Valenti predicted massive theft of American films. His prophecy was correct. Today the movie industry suffers from a revenue loss of some $3.5 billion annually worldwide from analog and hard goods piracy.
In 1975, Valenti created an Anti-Piracy division, which has grown over the years. The mission of the division is to combat the rise in thievery all over the world. Three years ago, he organized a Digital Strategy Department, which concerns itself solely with the new magical technology that has such large potential for the dispatching movies safely and directly to homes of consumers.
In recent years, Valenti and his colleagues have devoted considerable time and energy in seeking ways for movies to enter the digital age without being infected by a huge invasion of thievery, or as Valenti described it, "Internet abuse" and illegal "runaway uploads and downloads." His belief has been that solutions to this potential peril for movies ought to emerge from (1) meetings with the Information Technology industry (computer makers), and the Consumer Electronics communities whose aim it is to forge a common defense against digital thievery. Such meetings have been in progress for several years; (2) technological research by the finest brains in universities, tech companies and other high-tech enterprises; and (3) public information and education through the media as well as working closely with universities and colleges to construct codes of conduct so that students availing themselves of high speed university broadband systems know the rules of the game.
Valenti has said that "the Internet is a handsome new delivery system which we welcome because it will allow us to transport our films in secure environment to family homes, offering consumers another option for watching movies." His high priority aim is to be able to protect movies with content encryption, digital rights management and other technological designs. This would allow thousands of films to be instantly available to consumers at their choice of time and titles, at reasonable, fair prices, to be defined as Valenti said, "by the consumer and no one else."
He went on to say, "We have to look two, three, four years down the road when this country will have many more millions of home equipped with broadband access than the some 17-plus million homes now so connected. Add to that, university campuses with state-of-the-art broadband systems, none faster, none better. With expanded broadband access, consumers would be benefited by having another option for viewing movies at their convenience in their homes. But the ease with which our movies can be pilfered now puts to hazard our future, unless we have in place sturdy protective clothing for valuable creative works. That is why we must begin now to save the future from thievery." Valenti believes that while there is no "single magic bullet," the movie industry will soon be able to design workable digital protection for movies.
Valenti takes personal pride in his efforts to establish what he calls "a rapport with the American creative community," which includes the Screen Actors Guild, the Directors Guild of America, the Writers Guild of America and the Producers Guild of America. The DGA awarded him a rare prize, inducting him into the Guild as an Honorary Life Member, one of a tiny group of studio executives to be so honored, including Darryl Zanuck, Lew Wasserman, Barry Diller.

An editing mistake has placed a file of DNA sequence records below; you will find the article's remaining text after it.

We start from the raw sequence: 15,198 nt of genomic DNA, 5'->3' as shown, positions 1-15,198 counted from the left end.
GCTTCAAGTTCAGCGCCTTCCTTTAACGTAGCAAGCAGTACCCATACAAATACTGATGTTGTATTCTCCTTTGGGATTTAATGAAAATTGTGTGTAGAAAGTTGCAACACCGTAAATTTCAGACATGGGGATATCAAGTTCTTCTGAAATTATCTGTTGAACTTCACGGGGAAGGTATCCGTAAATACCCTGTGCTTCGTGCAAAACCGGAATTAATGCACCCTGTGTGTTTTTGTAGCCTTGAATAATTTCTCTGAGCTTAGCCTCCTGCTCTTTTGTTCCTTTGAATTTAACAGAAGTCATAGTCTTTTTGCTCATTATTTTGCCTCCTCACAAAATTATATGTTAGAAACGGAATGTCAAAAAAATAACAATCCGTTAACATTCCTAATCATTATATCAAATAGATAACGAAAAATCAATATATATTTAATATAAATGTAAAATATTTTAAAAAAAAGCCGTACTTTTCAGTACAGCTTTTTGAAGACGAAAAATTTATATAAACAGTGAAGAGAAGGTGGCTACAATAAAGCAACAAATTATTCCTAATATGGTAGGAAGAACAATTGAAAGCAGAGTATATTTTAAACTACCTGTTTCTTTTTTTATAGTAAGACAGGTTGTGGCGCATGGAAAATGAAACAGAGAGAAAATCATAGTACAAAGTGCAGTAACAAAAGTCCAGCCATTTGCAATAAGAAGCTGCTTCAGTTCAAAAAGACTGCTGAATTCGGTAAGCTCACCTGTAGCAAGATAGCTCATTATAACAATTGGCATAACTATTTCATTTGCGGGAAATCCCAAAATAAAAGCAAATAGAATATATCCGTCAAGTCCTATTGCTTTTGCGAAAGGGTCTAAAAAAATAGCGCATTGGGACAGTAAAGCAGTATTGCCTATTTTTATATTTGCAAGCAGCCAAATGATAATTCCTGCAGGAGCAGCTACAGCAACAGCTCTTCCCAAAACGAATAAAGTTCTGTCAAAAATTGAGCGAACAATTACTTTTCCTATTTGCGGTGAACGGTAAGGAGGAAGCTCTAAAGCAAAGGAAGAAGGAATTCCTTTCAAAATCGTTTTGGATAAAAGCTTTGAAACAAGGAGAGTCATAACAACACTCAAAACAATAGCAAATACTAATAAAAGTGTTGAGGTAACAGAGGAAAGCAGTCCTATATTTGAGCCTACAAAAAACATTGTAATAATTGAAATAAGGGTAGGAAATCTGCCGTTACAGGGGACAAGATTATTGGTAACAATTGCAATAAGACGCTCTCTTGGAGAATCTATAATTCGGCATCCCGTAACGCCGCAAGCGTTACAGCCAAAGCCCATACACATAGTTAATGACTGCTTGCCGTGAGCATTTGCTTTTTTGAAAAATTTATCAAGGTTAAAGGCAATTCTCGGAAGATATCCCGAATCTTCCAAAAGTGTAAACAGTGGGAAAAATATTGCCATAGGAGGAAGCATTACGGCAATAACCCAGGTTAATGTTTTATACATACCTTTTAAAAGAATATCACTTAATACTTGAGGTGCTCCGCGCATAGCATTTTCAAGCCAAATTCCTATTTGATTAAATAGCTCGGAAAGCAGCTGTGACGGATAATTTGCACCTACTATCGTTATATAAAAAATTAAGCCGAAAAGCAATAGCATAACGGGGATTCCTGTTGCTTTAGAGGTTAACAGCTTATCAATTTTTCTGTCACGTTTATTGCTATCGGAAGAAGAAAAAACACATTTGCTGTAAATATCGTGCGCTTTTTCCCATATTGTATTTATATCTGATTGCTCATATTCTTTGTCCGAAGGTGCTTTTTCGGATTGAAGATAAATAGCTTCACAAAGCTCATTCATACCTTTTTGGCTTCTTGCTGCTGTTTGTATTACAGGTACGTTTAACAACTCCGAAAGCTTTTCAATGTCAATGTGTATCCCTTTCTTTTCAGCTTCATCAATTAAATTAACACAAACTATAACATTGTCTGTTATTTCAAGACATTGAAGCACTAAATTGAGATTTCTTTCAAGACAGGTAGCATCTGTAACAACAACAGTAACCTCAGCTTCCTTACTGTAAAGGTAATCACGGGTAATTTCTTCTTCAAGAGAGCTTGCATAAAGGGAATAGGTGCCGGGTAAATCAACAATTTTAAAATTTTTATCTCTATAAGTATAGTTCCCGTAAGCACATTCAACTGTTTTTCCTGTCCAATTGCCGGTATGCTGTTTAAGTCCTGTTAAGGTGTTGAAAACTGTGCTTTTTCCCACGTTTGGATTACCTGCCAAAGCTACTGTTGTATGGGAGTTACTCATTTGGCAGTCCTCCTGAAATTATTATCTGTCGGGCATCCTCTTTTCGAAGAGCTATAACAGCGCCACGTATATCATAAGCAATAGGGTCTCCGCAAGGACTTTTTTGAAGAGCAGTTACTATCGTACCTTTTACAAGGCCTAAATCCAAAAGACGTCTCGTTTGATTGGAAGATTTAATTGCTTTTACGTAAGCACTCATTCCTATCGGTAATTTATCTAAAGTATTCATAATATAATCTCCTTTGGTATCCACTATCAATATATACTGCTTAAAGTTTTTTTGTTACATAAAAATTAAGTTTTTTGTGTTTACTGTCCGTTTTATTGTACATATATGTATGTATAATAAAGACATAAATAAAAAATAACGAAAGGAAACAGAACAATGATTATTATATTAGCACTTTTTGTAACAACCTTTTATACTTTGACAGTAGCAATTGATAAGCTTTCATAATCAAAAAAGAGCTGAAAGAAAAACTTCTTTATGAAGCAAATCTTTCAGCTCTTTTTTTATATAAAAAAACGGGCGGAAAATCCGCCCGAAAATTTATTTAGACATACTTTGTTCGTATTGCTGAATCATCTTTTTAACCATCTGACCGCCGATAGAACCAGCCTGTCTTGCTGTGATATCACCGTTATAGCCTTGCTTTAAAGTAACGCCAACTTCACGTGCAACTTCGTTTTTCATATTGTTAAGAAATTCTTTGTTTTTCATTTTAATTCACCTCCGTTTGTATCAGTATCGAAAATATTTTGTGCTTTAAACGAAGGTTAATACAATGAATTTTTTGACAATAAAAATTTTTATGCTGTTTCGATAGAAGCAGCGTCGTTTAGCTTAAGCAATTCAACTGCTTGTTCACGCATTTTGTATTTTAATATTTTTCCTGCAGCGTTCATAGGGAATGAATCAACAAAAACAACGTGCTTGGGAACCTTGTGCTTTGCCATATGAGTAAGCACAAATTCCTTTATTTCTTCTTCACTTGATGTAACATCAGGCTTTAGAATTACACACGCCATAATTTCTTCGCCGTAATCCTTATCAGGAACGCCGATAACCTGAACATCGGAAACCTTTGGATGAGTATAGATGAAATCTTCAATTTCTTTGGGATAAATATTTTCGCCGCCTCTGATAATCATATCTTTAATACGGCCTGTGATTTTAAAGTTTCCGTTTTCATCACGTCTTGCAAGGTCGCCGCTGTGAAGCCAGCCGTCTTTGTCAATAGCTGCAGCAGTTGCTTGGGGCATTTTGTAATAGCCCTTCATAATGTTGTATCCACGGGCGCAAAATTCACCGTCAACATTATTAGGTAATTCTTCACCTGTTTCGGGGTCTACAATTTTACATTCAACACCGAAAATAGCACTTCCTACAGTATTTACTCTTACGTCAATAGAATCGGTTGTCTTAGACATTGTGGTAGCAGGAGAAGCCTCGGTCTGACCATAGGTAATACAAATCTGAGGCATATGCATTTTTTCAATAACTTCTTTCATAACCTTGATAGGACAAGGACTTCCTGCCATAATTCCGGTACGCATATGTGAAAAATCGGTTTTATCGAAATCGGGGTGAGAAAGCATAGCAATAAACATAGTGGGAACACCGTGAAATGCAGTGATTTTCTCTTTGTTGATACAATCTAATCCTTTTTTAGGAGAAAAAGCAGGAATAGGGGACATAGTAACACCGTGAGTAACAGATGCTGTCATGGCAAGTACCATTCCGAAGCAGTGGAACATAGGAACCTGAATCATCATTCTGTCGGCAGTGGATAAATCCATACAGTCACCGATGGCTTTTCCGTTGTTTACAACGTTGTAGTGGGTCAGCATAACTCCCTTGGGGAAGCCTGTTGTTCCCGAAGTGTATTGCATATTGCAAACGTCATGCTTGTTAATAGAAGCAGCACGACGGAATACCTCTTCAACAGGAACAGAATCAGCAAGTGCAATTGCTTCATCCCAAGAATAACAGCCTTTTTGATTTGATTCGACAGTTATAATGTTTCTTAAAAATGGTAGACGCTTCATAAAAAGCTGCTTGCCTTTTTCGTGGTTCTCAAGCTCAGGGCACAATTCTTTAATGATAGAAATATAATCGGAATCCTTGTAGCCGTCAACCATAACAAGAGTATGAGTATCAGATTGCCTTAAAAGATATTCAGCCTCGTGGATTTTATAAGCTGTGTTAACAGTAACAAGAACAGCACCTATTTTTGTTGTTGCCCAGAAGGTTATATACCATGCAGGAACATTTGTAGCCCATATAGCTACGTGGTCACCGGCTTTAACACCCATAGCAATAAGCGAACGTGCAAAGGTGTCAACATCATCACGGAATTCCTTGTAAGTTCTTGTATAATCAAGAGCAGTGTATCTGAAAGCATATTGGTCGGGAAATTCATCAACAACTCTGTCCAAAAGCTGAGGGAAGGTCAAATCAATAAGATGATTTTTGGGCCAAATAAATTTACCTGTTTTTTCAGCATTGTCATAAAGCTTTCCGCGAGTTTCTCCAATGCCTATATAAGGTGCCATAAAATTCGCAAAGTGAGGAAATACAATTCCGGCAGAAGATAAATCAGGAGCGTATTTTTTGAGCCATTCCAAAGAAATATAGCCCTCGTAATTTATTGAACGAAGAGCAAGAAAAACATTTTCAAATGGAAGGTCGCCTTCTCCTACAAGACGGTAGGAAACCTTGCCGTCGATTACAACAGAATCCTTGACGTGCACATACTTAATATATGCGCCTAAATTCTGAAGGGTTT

He has pursued that same rapport with the international creative community. He travels the world constantly meeting with not only with Presidents, Prime Ministers, Cabinet ministers to negotiate film trade agreements, but also with writers, directors, actors, producers, film executives and exhibitors in other countries, as he carries to them his message of "collaboration and cooperation," and the benefits of an open competitive marketplace. He has been conferred valuable awards from other nations, such as the prestigious Legion d'Honneur (the French Legion of Honor created by Napoleon in 1804) presented to him by the President of France.
About the current personnel of MPAA/MPA, Valenti said: "The greatest asset which I bequeath to my successor will be a cadre of professional, highly competent, effective executives who man our offices in this country and around the world. They are amply fortified with intelligence, experience and a superior knowledge of the entrails of our industry in all its forms. They are the men and women who do much of the work for which I am given credit. I am deeply grateful to all of them. My successor will be equally grateful when he or she gets to know and work with these exceptional people. They will be indispensable to my successor's success, as they most assuredly have been to mine."
"Finally," said Valenti, "I owe a huge debt to the MPAA/MPA Board of Directors. The men and women who lead the seven member companies of this Association have given unlimited support to me in the form of wise, prudent counsel. I am mighty grateful to them."
Note: Jack Valenti and his wife, Mary Margaret, reside in Washington, but he spends
more than half of his time in California where the MPAAs largest office is located in
Encino. He and his wife have three children: Courtenay, Executive Vice President of
Film Production at Warner Bros.; John, in the venture capital business; and Alexandra,
a screenwriter/director. The Valentis have two grandchildren, Wiley Willis Valenti
Roberts and Lola Lorraine Valenti Roberts, the children of Courtenay and her husband,
Guy Wright has been kicking around computers and video for more years than he cares to admit and written too many articles to count. He has been a director, editor, producer, video operator, and announcer for a score of radio and TV stations. His credits include hundreds of insipid local-origination programs and commercials, dozens of cheesy radio spots, and even a book or two. Mainly he writes and edits articles for Digital Media Online.
Related Keywords:Jack Valenti, MPAA, MPA, MPAA/MPA, Motion Picture Association of America, Motion Picture Association, National Association of Theatre Owners, rating system, Anti-Piracy, Digital Strategy Department, digital thievery,